San Francisco -- The energy released by a lightning bolt is so strong that it creates an intense flash of light and usually loud thunder. But recent data taken by spacecraft and a few crazy research pilots reveals that lightning also often emits an intense burst of X-rays and gamma rays. The bursts typically radiate outward from the tops of thunderstorms, around seven miles up—just about the cruising altitude of an airliner.
Okay, don’t panic. Although both types of radiation can penetrate a plane’s skin and strike passengers inside, the plane has to be in exactly the right place at exactly the right time. And the plane’s electronics will probably not be affected by the radiation, so the flight itself would not be in danger. Then again, the typical burst of gamma rays is roughly equivalent to a year of background radiation on earth, and the X-rays are hundreds of times more energetic than the typical medical X-ray—about the equivalent of getting an entire CT body scan in just a few seconds.
Three scientists presented the findings today at the American Geophysical Union fall meeting here, noting that they and their fellow researchers are all “surprised” at how common the bursts are, according to Joseph Dwyer, a physicist who has just moved from the Florida Institute of Technology to the University of New Hampshire.
Although scientists have known for about 20 years that lightning can emit so-called terrestrial gamma-ray flashes, they thought the events were rare. But better sensors in space now show that the bursts happen in all kinds of thunderstorms, “even those that appear to be so weak that a meteorologist wouldn’t look twice at them,” noted researcher Themis Chronis, from the University of Alabama in Huntsville.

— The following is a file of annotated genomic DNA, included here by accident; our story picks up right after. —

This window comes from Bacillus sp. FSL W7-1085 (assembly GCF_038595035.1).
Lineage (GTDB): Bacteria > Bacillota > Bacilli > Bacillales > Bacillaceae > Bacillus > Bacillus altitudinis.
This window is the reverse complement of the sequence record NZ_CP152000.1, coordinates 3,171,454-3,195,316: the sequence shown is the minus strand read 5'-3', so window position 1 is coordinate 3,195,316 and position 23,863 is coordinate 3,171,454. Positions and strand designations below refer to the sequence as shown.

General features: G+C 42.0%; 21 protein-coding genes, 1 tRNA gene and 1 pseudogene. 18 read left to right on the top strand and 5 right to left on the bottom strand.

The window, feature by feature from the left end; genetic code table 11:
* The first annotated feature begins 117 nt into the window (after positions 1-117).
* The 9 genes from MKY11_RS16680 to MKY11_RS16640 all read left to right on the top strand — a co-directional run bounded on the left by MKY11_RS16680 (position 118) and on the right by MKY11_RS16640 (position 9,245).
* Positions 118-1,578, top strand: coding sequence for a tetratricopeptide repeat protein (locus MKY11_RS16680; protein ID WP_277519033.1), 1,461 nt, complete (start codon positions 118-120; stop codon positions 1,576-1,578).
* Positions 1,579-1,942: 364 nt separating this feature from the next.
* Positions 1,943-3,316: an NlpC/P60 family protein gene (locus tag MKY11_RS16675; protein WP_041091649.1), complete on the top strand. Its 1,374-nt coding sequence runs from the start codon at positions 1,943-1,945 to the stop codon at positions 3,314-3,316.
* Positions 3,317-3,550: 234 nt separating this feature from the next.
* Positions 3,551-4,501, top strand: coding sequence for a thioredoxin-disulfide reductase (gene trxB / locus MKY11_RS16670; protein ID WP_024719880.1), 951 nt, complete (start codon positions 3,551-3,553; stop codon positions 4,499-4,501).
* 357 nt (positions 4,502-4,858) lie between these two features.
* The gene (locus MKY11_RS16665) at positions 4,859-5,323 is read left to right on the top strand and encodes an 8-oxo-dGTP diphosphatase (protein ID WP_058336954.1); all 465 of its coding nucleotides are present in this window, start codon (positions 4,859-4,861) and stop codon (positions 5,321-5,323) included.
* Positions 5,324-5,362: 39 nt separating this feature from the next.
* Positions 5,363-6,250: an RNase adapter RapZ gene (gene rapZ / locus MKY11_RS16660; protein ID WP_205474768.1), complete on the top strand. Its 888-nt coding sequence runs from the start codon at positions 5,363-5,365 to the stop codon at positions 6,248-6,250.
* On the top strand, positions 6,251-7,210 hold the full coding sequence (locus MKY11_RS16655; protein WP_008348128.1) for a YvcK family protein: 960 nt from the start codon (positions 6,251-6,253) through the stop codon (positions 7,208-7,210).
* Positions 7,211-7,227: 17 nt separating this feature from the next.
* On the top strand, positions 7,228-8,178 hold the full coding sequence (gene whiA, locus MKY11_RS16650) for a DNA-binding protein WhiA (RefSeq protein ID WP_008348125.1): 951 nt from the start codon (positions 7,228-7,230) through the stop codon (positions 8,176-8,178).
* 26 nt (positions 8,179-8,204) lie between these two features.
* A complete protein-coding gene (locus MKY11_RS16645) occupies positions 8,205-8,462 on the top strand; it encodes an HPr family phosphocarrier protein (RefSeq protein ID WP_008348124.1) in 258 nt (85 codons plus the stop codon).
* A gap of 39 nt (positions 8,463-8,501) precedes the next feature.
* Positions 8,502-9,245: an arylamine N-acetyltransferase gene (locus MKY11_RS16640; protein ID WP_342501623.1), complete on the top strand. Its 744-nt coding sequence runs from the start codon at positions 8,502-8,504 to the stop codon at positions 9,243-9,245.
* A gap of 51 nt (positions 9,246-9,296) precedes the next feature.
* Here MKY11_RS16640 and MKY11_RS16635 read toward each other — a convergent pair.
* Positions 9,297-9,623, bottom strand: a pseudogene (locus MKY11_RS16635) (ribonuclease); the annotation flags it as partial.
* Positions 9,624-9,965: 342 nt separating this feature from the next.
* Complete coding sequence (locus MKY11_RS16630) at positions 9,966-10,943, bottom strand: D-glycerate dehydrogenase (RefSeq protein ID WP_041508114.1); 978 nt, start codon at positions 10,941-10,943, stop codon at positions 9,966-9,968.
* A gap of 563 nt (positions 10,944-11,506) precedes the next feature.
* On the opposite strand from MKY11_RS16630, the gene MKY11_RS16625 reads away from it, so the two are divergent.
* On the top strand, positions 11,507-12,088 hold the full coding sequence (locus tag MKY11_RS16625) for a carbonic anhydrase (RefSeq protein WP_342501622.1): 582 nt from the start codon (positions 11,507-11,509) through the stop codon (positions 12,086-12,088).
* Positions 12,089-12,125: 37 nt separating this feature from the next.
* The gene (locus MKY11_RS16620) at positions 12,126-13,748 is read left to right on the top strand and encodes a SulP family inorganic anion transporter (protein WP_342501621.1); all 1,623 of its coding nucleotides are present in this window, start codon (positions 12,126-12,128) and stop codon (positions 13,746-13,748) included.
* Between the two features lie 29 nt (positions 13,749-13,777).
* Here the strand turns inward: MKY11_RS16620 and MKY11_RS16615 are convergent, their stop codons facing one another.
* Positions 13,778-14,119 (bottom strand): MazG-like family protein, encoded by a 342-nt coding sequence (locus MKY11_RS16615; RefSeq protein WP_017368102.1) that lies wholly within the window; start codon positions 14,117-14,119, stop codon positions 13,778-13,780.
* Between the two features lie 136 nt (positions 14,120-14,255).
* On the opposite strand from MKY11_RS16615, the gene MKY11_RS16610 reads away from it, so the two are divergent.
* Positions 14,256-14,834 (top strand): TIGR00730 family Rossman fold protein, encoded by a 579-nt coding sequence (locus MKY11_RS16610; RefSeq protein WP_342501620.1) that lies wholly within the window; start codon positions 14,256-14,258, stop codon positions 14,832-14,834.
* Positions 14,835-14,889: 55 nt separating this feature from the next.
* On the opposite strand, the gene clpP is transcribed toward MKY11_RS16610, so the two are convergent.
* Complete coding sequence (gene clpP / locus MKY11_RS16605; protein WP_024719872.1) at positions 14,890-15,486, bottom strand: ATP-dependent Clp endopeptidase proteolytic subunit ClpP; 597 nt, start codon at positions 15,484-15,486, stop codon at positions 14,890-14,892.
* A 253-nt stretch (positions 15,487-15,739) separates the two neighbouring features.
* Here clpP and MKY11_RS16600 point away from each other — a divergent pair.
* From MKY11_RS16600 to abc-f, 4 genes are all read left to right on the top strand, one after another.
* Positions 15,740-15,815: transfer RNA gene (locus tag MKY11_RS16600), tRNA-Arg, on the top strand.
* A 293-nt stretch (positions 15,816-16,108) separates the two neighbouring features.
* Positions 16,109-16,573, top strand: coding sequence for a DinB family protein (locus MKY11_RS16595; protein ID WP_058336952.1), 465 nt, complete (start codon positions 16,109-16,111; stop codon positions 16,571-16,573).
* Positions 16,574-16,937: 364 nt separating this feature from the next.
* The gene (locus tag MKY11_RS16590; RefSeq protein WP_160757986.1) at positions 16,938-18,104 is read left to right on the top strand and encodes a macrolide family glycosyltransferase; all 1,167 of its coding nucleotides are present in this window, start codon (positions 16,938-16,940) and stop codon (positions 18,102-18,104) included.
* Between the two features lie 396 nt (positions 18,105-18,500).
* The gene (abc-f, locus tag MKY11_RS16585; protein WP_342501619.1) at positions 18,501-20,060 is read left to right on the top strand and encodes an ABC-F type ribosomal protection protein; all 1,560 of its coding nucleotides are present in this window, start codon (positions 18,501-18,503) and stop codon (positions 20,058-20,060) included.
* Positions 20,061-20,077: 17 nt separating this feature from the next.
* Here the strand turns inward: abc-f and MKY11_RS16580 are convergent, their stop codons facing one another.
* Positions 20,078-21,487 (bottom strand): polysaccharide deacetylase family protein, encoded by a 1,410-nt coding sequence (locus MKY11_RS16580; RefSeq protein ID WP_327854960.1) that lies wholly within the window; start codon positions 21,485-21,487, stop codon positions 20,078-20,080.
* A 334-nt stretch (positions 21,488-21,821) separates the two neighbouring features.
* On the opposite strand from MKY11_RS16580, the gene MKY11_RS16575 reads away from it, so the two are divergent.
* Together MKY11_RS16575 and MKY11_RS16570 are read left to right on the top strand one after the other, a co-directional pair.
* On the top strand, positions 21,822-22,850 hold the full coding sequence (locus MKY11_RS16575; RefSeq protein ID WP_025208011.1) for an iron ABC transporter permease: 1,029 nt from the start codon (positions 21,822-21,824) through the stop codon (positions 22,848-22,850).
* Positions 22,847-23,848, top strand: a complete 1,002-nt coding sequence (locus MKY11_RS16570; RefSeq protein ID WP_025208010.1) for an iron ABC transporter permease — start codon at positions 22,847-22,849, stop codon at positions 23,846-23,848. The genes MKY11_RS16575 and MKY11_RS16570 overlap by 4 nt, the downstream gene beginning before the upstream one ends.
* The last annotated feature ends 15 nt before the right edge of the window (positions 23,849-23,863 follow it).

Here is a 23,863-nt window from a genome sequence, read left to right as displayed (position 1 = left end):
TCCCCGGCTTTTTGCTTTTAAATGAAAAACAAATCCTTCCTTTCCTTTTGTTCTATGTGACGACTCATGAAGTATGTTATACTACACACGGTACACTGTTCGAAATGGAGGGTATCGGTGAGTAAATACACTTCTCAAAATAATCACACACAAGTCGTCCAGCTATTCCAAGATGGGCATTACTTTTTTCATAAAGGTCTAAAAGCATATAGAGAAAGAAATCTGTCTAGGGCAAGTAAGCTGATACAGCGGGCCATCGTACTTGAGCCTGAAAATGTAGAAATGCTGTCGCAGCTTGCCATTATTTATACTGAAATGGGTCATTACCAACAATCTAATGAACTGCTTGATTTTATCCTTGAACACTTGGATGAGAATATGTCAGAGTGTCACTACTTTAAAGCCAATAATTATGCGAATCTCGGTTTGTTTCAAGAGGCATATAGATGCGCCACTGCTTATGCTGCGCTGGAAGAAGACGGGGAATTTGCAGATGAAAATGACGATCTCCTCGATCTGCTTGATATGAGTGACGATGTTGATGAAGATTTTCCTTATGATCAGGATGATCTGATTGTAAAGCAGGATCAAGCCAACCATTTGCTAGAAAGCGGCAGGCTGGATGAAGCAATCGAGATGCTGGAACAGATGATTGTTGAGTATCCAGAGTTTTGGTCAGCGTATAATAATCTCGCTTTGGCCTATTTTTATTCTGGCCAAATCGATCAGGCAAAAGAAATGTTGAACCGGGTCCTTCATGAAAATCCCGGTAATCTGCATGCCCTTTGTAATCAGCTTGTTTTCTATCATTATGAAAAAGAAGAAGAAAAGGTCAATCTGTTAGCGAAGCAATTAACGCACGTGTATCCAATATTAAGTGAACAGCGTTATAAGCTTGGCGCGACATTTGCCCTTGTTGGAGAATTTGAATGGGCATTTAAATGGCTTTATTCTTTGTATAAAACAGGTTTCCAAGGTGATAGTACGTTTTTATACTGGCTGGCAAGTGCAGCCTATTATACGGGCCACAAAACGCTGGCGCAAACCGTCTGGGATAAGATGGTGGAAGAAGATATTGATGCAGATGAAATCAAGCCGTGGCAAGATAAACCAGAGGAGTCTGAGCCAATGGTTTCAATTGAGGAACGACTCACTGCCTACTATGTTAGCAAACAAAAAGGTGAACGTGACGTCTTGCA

The improved sensors, onboard spacecraft such as the NASA Fermi Gamma-ray Space Telescope, and on ground-based radar and lightning detectors, can now pick up the bursts much more readily (see the video below). The clinching data, however, came from a brazen set of airplane flights. For five days, pilots flew an Airbus airliner fitted with sensors right through big thunderstorms, which confirmed many details about the energy in the bursts. The pilots flew back and forth between France and Italy, putting the plane inside thunderstorms, in one case for five hours straight, managing to keep the plane airborne through severe turbulence. X-rays and gamma rays were detected in numerous lightning bolts that flashed close to the plane.
As best as scientists can tell, gamma bursts come from the same mechanism that causes lightning to flash. Positive and negative charges accumulate in the thunderclouds, and when the difference in charge becomes strong the entire electrical field breaks down the insulating properties of air, sparking a bolt of lighting. When lightning flashes within the storm clouds themselves, an avalanche of fast moving electrons is liberated. They move upward out of the top of the thunderclouds, and when they are deflected there by air molecules, they emit gamma rays. “The storms act like a natural particle accelerator,” Chronis said. He noted that gamma rays are usually not detected in lower portions of thunderclouds, probably because so much air and moisture is present that it attenuates any emissions.
Scientists are less sure about the mechanism that causes the X-ray emissions. Indeed, “many mysteries remain” about how the bursts form, and even about how thunderstorms work, Dwyer said. For example, it appears that most of the X-ray transmission comes from the “leader phase” of the lightning—the spark that moves through the clouds. But researchers cannot explain why a given burst is weak or strong.
Dwyer and his fellow scientists are eager to learn more, and they will get their chance soon. A Geostationary Lightning Mapper sensor will go up on the GOES-R satellite that will be launched in late 2015.
Dwyer stressed that airline passengers, and even pilots, should not be concerned about being exposed to radiation from the bursts. The cross-section of air that is affected is only about the size of a football field, and the burst lasts for only thousands of a second. Exposure is possible, but as in life, timing is everything. Other risks associated with flying are still much more pressing. However, research pilots who fly planes into thunderstorms might have much more to worry about; given how intense the bursts are, even a few exposures could add up to a lot.
Video courtesy of NASA Goddard Space Flight Center